Good stuff! It included JDBC drivers for most popular DB and faster UI.
Personal edition is free! 🙂
Recently, I need to write a small Java program to get / put files from a WebDAV server. The most well-known Java library to serve this purpose is Apache Slide which is now under version 2.1 since 2004. Since WebDAV is totally not a new thing, so I thought Slide should be pretty stable and reliable in this case. I planned to spend one day to program the sample, but the result is so disappointing… I can’t even do what I want.
I found a serious bug in version 2.1, it cannot list all child elements in a folder. Primarily, I thought it’s my programming problem. But eventually, its command line program doesn’t work too. I queried Apache Bugzillia, someone already mentioned it just few days after 2.1 released in Dec 2004. But so far it’s still open. 😦 I feel very shocked. This issue has been lasted for 2 years and seems they don’t have any plan for 2.2 beta or 2.1 bug fixed version.
Hopefully, my project allows me to have an alternative of network drive connectivity using SAMBA. I remember my old day, I’ve thought to use Slide in my client’s content management project. I wonder how can I make sure it’s reliable for content management API as well. But anyway, I guess Slide is too old now as
a content management framework. You can find many other new alternatives actually.
Please let me know if any other WebDAV library in Java.
Sometimes freedom is not necessarily good. I’m not a man of decision-making. It would waste my a lot of time when too many dishes in the menu or too many opinions in my mind. And it’s the same in development world. In Java world, the problem is more serious. Honestly I still can’t figure, which is the best framework with less overhead in performance. Before I can sort this out, which web service I should use becomes another issue. Seems I can never start to write a line of code.
Should I use iBatis or Hibernate? XFire or AXIS? Perl, PHP or Ruby? Debian, Fedora, Ubuntu or Suse? Make the wrong decision, and you can waste a ton of time, as we found out on a recent project when we wasted a week try to make AXIS2 work for a web service project, only to find out that XFire was the right choice.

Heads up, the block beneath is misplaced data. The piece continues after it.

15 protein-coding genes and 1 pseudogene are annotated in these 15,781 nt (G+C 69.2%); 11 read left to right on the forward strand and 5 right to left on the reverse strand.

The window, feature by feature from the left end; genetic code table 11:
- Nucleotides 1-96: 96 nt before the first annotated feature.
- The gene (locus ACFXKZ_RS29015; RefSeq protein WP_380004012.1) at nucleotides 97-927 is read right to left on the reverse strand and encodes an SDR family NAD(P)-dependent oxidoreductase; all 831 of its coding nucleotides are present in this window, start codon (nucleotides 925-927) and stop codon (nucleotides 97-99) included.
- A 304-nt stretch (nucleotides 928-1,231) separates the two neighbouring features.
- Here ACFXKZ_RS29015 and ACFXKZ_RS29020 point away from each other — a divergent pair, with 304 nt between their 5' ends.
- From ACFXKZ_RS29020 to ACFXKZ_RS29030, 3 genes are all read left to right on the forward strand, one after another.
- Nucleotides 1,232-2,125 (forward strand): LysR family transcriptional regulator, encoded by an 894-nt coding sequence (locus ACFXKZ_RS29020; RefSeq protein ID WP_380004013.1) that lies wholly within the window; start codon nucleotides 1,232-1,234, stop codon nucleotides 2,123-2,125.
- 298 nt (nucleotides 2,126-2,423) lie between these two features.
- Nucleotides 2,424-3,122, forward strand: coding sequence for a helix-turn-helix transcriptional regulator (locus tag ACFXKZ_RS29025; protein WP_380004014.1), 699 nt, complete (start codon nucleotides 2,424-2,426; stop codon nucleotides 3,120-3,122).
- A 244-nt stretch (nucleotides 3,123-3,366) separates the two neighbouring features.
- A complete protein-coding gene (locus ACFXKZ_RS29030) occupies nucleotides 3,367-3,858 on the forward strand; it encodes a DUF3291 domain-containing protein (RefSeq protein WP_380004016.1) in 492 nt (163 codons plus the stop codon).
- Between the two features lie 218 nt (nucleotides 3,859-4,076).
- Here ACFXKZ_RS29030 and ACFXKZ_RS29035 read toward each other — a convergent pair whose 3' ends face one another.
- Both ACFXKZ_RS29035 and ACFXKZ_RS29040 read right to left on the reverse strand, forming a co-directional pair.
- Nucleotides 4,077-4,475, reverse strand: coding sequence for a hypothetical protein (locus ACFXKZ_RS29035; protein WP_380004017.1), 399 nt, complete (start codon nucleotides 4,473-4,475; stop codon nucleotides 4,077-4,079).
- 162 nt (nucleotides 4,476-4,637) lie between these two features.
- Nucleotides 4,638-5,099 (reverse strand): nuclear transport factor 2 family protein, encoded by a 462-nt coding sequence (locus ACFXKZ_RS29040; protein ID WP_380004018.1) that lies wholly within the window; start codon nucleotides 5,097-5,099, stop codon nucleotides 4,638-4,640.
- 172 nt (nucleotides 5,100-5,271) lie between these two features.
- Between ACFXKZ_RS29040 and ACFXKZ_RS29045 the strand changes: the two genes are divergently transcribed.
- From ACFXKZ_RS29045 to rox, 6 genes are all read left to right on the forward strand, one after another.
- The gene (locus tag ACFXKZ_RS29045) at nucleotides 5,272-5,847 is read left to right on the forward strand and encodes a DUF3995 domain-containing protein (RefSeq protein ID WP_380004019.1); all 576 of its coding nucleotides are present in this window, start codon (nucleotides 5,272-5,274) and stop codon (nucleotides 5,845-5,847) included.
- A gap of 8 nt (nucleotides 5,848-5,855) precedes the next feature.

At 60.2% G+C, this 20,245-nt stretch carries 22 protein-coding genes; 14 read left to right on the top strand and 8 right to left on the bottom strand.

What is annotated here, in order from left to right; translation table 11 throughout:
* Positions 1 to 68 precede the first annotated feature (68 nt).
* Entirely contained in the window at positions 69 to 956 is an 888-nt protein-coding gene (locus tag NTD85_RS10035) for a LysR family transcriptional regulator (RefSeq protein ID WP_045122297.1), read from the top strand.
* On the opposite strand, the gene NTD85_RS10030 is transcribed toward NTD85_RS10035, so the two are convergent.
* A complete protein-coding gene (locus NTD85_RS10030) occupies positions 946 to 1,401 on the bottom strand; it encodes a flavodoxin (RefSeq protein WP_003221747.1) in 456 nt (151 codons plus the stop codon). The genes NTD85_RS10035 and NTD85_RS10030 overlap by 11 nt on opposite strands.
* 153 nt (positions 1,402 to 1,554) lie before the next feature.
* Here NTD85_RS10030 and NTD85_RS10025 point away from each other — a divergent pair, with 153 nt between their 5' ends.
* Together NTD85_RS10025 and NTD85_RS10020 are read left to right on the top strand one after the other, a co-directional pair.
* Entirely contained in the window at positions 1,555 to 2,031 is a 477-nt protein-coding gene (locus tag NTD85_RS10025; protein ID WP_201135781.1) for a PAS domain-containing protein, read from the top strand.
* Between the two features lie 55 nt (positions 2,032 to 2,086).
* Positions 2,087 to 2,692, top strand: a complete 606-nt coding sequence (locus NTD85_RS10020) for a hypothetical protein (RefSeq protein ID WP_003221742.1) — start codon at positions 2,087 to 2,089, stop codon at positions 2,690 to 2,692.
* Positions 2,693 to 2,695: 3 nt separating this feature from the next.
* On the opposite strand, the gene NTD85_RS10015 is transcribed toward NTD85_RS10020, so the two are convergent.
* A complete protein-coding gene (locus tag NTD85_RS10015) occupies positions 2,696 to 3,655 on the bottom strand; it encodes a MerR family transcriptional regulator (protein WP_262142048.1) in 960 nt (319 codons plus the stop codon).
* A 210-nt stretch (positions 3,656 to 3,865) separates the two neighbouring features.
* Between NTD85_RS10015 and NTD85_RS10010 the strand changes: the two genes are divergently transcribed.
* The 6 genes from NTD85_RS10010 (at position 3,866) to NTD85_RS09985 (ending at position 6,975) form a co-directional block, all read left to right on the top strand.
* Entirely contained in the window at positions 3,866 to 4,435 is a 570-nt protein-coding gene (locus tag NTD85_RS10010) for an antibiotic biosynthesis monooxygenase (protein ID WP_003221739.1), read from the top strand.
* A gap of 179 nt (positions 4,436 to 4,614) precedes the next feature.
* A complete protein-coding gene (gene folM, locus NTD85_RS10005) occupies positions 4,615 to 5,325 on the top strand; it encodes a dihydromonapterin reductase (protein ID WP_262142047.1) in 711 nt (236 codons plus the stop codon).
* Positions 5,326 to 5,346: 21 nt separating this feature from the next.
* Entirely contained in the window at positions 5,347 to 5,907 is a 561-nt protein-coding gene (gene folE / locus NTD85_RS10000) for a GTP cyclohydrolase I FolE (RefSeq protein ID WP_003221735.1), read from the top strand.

Microsoft offers the certainty of no choices. Choice isn’t always good, and the open source community sometimes offers far too many ways to skin the same cat, choices that are born more out of pride, ego or stubbornness than a genuine need for two different paths. I won’t point fingers, everyone knows examples.
We spend a lot of time complaining about all the evil ways Microsoft uses to foist themselves on the world. By doing this, we automatically remove any blame that we ourselves may bear for their successes and our failures. The reality is that there are good, practical reasons that drive people into the arms of the Redmond tool set, and we need to accept that as a fact and learn from it, rather than shake our fists and curse the darkness. For we have met the enemy, and it is us, not Microsoft, at least not all the time…
It’s quite hateful that Eclipse always generates hidden files .project and .classpath in project folder. Sometimes you’re not awared if something goes wrong in these files.
After upgrading your Eclipse and if you found the following compile error, I’d suggest you to check .classpath in your project folder.
The project was not built since its build path is incomplete. Cannot find the class file for java.lang.Object. Fix the build path then try building this project
Most likely you would see a line like this.
<classpathentry kind="con" path="org.eclipse.jdt.launching.JRE_CONTAINER/ org.eclipse.jdt.internal.debug.ui.launcher.StandardVMType/j2re1.4.2_03"/>
The stupid Eclipse appended this for no reason. Just simply remove it to make it work again. 😉